In the ‘old days’ voice over actors used to walk into studios to record and there were three or four people behind the glass, you know, somebody keeping track of the script, a director; sound engineer…all these people cost money. Well, now all those people are just you, just one person in a room and so you have to learn to be a have full end to end production capabilities.
You’re an engineer, you’re keeping track of the copy, you’re your own director, you’re your own technician. Everything that is needed is – centres around you and you’re the one responsible for it. Now you can outsource some of this but that costs.
It is better to learn the skills yourself which in turn improves your turnaround time and expertise.
Rates and Level of Experience
As a beginner you need to start building all those little low rate jobs that help you get your experience.
You could be working making $7.00 an hour and busting – you know, doing eight, ten hours a day or you could get $100.00 job and feel great that it took you maybe 30 minutes, an hour to do. the important point is take your own situation into
account and is this the first job you’ve ever had or the first job you’ve ever received doing voice over? You have no other work.
If your tarting out doing three hours of work for fifty dollars then why wouldn’t you do it? Why wouldn’t you
get that first job under your belt?
It may not seem much but you got your first job, you’ve established a relationship with a company. They could come back and hire
you again. So you know, you got to be flexible. If you truly love doing voice over work then keep that love and that art and
that passion in perspective and don’t let that go.
Union vs Non-Union Voice Over Rates Explained
Unions aren’t present in every country, but they certainly are in the US and the UK. Unions are a collective that charge a membership fee, but undertake to set standard fees for work done and therefore protect voice over rates of pay.
Union rates are predetermined and apply to everyone in the union, while non-union rates are individual choices. Union rates are most often set as minimums, not maximums.
Sometimes you will be paid more by setting your own minimum or maximum rates. Being part of a union can make good sense, because of the standard rates you are not forced to go low and therefore lose out on revenue. However, remember that the online environment promotes an open market.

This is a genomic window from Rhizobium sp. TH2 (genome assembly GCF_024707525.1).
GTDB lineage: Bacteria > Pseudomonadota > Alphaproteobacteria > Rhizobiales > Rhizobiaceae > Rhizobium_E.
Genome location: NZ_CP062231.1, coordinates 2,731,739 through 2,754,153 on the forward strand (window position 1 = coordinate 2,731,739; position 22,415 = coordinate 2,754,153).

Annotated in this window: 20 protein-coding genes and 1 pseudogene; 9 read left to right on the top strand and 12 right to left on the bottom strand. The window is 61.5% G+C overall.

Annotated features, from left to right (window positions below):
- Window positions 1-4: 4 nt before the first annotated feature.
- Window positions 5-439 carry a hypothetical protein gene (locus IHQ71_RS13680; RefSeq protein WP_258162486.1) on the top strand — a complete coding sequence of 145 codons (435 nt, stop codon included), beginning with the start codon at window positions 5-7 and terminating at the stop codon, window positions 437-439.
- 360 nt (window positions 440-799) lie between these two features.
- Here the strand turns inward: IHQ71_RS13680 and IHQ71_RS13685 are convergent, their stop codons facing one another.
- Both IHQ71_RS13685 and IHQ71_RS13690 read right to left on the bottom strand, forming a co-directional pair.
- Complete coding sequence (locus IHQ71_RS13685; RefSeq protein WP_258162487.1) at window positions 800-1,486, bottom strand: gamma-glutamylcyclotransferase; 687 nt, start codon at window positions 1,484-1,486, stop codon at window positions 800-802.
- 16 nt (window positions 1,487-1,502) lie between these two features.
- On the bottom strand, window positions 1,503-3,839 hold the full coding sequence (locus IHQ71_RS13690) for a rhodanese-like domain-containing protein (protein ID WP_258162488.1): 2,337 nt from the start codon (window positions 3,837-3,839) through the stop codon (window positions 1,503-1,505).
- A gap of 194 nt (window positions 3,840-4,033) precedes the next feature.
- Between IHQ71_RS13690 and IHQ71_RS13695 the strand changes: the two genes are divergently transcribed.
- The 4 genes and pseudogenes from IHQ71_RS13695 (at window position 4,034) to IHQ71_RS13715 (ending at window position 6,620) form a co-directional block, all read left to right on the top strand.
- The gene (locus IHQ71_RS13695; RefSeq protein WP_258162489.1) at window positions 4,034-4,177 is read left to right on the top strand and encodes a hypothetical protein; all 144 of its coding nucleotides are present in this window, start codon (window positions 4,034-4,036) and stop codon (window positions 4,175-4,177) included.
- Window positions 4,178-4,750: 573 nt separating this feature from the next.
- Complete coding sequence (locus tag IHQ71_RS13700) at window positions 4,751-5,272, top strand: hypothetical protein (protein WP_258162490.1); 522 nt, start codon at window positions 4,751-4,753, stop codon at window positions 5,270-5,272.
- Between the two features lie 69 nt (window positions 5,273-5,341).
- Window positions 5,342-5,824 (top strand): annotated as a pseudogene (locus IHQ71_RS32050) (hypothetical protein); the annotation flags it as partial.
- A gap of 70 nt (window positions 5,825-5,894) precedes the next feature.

Union and non-union jobs have always been two separate markets. Non-union work is more visible and attractive today when compared to years ago, due to online casting. The availability of professional talent for non-union work has led to a reshaping of the voice over industry. An open market means that each professional voice actor sets their own rate based on what they need to cover.
Both union and non-union have advantages and disadvantages; ultimately, it’s a decision that you, as a voice over actor, will have to make. Like everything else, it’s of critical importance that you do your research and weigh up the pros and cons. Seasoned pros will usually tell you it’s best to be a union member because, if you run into trouble, the union will fight your cause.
If you are new to voice over online markets allow you to gain valuable work experience. Whereas, Unions can be very competitive. If you join a union you may find that established voice over actors get the vast majority of work.
It’s equally important to realize that when you join a union, you pledge to no longer accept non-union work. The reason for this is solidarity: you stand together with your fellow members so that you can negotiate better working conditions and pay for all of you as a collective. It’s worth noting, however, that a union in any given country only functions within the borders of that country and not beyond them.
Non-union work might generally pay less, but the online industry allows voice actors to do several jobs a day. Another consideration is getting paid. The chances of your being taken advantage of, or the agent taking a far higher commission that the industry average, are issues that you may be have to deal with.
Understand that once you’re committed, you’re committed. Given the inevitable transparency of the Internet, if you get caught doing non-union work as a union member, you personal brand and your reputation will take a devastating hit once it’s splashed on discussion forums and professional networks. ‘Naming and shaming’ is a popular tactic these days.
On the other hand as a non-union voice-actor, the chances are good that your talent will be unfairly exploited and you will always be paid less than you deserve while the client you work for makes all the money.
The Voice Over Rates Guide
As a guide to help voiceovers we have researched the industry, consulted with leading voiceovers as well as well-known v oice directors. We are proud to have put together a Voiceover Rates Guide
For more information on voice acting visit our series of posts on how to become a voice actor